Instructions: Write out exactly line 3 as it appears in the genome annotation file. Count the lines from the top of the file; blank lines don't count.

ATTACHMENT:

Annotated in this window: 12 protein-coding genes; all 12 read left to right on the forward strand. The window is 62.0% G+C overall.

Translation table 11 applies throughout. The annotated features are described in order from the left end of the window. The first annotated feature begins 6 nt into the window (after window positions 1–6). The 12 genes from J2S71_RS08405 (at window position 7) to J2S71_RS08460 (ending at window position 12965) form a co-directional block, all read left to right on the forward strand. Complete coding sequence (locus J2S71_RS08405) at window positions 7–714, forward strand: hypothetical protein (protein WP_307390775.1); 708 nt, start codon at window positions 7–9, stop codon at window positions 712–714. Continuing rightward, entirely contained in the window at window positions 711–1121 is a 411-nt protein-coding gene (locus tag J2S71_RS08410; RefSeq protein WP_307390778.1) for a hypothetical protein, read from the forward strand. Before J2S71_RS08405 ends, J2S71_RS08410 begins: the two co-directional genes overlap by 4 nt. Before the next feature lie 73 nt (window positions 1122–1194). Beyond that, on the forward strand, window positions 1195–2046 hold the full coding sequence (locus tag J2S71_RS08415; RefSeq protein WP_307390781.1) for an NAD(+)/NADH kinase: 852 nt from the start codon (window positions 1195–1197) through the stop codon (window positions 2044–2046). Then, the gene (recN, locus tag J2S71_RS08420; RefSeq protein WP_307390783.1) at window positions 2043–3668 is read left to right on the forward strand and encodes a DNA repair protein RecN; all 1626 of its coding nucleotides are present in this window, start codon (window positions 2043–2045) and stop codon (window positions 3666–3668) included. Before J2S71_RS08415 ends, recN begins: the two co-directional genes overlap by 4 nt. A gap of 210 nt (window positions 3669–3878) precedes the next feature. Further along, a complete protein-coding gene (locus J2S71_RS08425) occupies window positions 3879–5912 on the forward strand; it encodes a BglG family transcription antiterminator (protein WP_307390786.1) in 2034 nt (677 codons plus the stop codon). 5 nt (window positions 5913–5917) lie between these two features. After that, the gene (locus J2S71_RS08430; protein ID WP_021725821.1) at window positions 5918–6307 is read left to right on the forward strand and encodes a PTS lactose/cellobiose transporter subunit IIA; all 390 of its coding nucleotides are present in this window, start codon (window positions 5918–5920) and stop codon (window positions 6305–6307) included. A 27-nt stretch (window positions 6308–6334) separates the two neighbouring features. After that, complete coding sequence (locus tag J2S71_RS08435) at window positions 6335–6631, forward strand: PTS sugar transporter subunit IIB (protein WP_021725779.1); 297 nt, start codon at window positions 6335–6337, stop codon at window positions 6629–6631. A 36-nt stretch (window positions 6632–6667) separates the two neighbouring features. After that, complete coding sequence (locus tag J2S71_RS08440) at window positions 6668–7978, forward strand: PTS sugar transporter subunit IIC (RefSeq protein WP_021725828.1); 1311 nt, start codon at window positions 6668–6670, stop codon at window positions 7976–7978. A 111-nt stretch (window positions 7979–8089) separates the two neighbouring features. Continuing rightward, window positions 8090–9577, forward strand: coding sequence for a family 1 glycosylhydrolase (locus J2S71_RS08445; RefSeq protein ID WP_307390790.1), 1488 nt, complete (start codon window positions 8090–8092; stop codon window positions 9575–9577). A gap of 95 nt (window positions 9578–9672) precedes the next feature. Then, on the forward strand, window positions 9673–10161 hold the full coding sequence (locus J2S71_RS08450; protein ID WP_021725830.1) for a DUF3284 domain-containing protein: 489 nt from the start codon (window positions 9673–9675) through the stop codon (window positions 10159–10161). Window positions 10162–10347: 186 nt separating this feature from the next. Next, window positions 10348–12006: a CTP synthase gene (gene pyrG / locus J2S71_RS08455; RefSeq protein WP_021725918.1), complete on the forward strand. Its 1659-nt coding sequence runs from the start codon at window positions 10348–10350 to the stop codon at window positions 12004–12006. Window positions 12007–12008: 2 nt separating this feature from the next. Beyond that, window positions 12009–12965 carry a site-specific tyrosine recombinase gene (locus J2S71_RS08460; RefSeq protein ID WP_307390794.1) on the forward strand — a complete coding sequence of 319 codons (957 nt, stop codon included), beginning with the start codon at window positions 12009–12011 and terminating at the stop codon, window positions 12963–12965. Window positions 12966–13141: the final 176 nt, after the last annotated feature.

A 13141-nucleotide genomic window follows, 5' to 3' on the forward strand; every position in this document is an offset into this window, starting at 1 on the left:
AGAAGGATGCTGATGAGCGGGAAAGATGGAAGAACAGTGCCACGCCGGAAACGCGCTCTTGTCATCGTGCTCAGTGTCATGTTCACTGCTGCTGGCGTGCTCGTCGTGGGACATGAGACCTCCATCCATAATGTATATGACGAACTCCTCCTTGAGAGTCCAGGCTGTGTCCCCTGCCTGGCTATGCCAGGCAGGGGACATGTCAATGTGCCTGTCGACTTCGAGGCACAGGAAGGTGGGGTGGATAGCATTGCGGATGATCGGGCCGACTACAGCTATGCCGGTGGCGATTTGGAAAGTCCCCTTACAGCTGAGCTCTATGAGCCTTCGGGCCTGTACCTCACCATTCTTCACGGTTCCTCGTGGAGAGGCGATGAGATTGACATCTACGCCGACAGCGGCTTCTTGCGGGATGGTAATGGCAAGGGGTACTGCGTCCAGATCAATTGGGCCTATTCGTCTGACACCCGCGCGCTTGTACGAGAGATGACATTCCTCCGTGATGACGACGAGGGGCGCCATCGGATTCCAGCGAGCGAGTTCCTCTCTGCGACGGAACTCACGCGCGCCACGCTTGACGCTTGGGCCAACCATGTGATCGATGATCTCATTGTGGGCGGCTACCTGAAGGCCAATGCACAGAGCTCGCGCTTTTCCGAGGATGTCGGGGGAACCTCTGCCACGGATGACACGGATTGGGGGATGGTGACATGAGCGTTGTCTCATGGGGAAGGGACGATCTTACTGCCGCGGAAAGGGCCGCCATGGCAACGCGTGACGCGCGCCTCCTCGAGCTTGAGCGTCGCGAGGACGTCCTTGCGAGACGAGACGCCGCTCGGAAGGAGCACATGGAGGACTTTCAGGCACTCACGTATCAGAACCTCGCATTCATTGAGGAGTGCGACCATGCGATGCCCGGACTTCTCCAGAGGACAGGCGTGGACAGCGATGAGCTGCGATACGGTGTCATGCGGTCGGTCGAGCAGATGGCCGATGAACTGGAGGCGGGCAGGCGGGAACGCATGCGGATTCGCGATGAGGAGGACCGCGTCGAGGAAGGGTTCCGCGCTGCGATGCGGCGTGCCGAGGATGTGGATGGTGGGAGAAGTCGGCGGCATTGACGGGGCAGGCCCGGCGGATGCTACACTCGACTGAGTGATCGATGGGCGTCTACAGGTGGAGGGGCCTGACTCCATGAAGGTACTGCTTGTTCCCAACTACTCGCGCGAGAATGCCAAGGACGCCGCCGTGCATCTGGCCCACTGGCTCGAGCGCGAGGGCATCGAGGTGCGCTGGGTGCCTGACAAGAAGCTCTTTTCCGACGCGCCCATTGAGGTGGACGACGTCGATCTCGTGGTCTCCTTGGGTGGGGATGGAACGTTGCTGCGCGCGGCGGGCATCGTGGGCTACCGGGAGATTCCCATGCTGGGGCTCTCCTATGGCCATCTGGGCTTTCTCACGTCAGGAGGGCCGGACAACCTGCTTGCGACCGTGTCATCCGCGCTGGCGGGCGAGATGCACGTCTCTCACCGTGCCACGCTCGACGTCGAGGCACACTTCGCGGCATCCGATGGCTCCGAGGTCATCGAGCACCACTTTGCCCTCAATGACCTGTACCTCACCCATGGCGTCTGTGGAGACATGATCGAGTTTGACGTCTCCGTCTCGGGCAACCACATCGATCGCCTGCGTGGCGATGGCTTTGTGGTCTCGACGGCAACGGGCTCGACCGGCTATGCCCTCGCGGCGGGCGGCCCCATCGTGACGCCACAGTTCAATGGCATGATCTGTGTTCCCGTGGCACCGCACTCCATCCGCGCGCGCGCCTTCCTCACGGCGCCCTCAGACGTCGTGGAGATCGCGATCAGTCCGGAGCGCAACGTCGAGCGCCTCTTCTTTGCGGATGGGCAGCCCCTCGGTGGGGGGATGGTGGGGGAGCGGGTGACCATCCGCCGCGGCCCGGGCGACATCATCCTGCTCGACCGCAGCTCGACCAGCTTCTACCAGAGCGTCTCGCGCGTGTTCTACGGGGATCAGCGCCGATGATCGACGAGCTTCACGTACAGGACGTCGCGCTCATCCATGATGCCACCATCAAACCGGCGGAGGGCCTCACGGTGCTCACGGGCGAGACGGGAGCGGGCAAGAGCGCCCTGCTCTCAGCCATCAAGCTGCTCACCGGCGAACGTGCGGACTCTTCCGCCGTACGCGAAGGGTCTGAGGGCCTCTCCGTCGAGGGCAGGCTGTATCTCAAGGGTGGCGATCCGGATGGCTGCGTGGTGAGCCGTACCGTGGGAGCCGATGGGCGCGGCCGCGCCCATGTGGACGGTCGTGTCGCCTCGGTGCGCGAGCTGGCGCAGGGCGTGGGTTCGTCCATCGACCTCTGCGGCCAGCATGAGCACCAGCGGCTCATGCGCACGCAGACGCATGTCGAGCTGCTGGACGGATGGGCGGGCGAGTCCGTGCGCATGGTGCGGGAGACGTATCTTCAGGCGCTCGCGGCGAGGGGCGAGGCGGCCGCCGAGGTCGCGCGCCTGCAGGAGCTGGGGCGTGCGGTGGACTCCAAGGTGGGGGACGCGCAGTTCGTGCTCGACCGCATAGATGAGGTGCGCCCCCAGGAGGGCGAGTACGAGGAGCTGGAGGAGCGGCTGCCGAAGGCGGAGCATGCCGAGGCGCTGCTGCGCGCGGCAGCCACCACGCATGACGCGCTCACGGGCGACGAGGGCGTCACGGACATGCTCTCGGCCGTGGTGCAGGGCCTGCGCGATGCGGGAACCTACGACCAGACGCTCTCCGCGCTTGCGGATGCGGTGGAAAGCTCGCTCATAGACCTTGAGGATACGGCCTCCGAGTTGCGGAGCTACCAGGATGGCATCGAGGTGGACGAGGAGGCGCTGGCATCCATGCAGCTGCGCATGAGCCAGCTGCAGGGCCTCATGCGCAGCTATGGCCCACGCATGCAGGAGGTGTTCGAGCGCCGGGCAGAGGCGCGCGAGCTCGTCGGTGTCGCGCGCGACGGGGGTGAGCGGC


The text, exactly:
A 13141-nucleotide genomic window follows, 5' to 3' on the forward strand; every position in this document is an offset into this window, starting at 1 on the left: